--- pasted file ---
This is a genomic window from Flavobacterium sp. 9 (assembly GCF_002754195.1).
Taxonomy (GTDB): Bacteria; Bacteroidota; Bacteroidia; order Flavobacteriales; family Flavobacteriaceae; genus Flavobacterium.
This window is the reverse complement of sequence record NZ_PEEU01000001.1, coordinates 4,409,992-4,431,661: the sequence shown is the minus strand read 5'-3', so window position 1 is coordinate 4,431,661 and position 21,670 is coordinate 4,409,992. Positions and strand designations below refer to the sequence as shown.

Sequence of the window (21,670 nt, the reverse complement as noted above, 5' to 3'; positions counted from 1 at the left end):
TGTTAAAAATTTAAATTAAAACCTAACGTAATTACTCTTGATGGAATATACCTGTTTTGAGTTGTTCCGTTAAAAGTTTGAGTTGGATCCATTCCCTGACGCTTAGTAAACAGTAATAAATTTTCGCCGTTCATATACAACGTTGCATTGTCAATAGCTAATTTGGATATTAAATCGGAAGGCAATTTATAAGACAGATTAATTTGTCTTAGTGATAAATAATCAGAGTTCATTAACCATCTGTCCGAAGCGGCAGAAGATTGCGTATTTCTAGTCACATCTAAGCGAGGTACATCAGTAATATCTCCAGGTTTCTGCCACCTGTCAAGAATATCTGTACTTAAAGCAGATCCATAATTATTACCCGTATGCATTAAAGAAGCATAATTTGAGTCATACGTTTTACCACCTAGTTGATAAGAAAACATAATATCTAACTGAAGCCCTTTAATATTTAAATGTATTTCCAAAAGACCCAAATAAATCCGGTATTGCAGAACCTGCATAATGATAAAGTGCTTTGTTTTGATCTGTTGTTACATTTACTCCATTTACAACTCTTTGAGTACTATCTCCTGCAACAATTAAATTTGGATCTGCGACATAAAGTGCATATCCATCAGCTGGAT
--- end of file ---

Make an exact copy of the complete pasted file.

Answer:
This is a genomic window from Flavobacterium sp. 9 (assembly GCF_002754195.1).
Taxonomy (GTDB): Bacteria; Bacteroidota; Bacteroidia; order Flavobacteriales; family Flavobacteriaceae; genus Flavobacterium.
This window is the reverse complement of sequence record NZ_PEEU01000001.1, coordinates 4,409,992-4,431,661: the sequence shown is the minus strand read 5'-3', so window position 1 is coordinate 4,431,661 and position 21,670 is coordinate 4,409,992. Positions and strand designations below refer to the sequence as shown.

Sequence of the window (21,670 nt, the reverse complement as noted above, 5' to 3'; positions counted from 1 at the left end):
TGTTAAAAATTTAAATTAAAACCTAACGTAATTACTCTTGATGGAATATACCTGTTTTGAGTTGTTCCGTTAAAAGTTTGAGTTGGATCCATTCCCTGACGCTTAGTAAACAGTAATAAATTTTCGCCGTTCATATACAACGTTGCATTGTCAATAGCTAATTTGGATATTAAATCGGAAGGCAATTTATAAGACAGATTAATTTGTCTTAGTGATAAATAATCAGAGTTCATTAACCATCTGTCCGAAGCGGCAGAAGATTGCGTATTTCTAGTCACATCTAAGCGAGGTACATCAGTAATATCTCCAGGTTTCTGCCACCTGTCAAGAATATCTGTACTTAAAGCAGATCCATAATTATTACCCGTATGCATTAAAGAAGCATAATTTGAGTCATACGTTTTACCACCTAGTTGATAAGAAAACATAATATCTAACTGAAGCCCTTTAATATTTAAATGTATTTCCAAAAGACCCAAATAAATCCGGTATTGCAGAACCTGCATAATGATAAAGTGCTTTGTTTTGATCTGTTGTTACATTTACTCCATTTACAACTCTTTGAGTACTATCTCCTGCAACAATTAAATTTGGATCTGCGACATAAAGTGCATATCCATCAGCTGGAT